In the first act of 1984's Ghostbusters, the university dean tells our parapsychologist heroes that their funding has been pulled and they have to get off the campus immediately. Dr. Peter Venkman, played by Bill Murray, responds "But the kids love us."
Ensuring that teachers develop strong professional relationships immediately upon entering school is only part of what makes up "supportive leadership," but it is a concrete example of how a school leader can not only help a teacher begin but give him a reason to stay to make a career.
No one is suggesting that we can't improve educational outcomes but pretending that a severely biased reading of an immaterial report somehow confirms the need for highly suspect partisan solutions could be the best example of where our school systems really do need to improve.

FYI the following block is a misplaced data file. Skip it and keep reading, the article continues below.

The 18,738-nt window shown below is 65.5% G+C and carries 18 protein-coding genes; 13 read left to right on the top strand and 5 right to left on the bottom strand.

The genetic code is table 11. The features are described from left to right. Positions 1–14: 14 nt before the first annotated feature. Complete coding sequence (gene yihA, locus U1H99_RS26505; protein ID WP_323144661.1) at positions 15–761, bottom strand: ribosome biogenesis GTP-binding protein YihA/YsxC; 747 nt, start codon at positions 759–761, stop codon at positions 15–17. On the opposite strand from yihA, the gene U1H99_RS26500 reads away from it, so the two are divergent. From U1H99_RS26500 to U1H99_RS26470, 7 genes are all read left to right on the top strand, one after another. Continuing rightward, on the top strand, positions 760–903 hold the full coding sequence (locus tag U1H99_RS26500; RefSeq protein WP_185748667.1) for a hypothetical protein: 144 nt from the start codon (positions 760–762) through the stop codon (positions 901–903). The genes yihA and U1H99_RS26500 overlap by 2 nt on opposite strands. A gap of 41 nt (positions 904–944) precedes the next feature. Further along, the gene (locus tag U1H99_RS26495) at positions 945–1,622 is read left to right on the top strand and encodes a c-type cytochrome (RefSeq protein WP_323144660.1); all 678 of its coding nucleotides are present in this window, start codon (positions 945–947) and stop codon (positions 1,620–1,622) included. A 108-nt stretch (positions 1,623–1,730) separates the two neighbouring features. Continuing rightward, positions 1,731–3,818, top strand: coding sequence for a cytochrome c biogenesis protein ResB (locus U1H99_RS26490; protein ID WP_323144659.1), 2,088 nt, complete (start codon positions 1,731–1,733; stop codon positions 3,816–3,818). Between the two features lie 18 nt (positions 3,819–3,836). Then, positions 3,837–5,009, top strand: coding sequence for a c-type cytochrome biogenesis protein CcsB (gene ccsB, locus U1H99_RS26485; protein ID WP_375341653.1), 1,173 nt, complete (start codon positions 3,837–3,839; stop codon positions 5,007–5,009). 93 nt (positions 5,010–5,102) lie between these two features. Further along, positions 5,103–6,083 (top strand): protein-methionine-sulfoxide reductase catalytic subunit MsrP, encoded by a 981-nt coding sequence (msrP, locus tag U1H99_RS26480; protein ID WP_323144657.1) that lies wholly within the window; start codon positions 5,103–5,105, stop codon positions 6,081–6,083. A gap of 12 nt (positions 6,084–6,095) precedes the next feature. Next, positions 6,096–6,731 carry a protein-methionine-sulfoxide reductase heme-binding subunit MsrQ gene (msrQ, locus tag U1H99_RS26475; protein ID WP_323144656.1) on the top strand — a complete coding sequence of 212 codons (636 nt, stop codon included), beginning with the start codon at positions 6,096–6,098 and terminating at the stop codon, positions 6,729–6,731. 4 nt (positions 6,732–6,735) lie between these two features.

Certainly, the education sector is neither immune to change nor simple in construct and regulation. Improving how teachers teach and students are educated can be accelerated by providing a stronger working environment.
Only a limited number of government programs use data and evidence to guide funding choices or conduct evaluations to understand the impact after programs are implemented, meaning we know startlingly little about which government programs are working and which are not.
Education technology company Ooka Island is targeting parents and communities, not just teachers, in its quest to eradicate illiteracy. Is it a great example of technology's potential or a reflection of a broken school system?
America is witnessing some of its highest income inequality and lowest social mobility rates ever. If we are to fix any of this, it is best that we start at home, in our back yard, and in our nation's capital. And that begins with the Anacostia.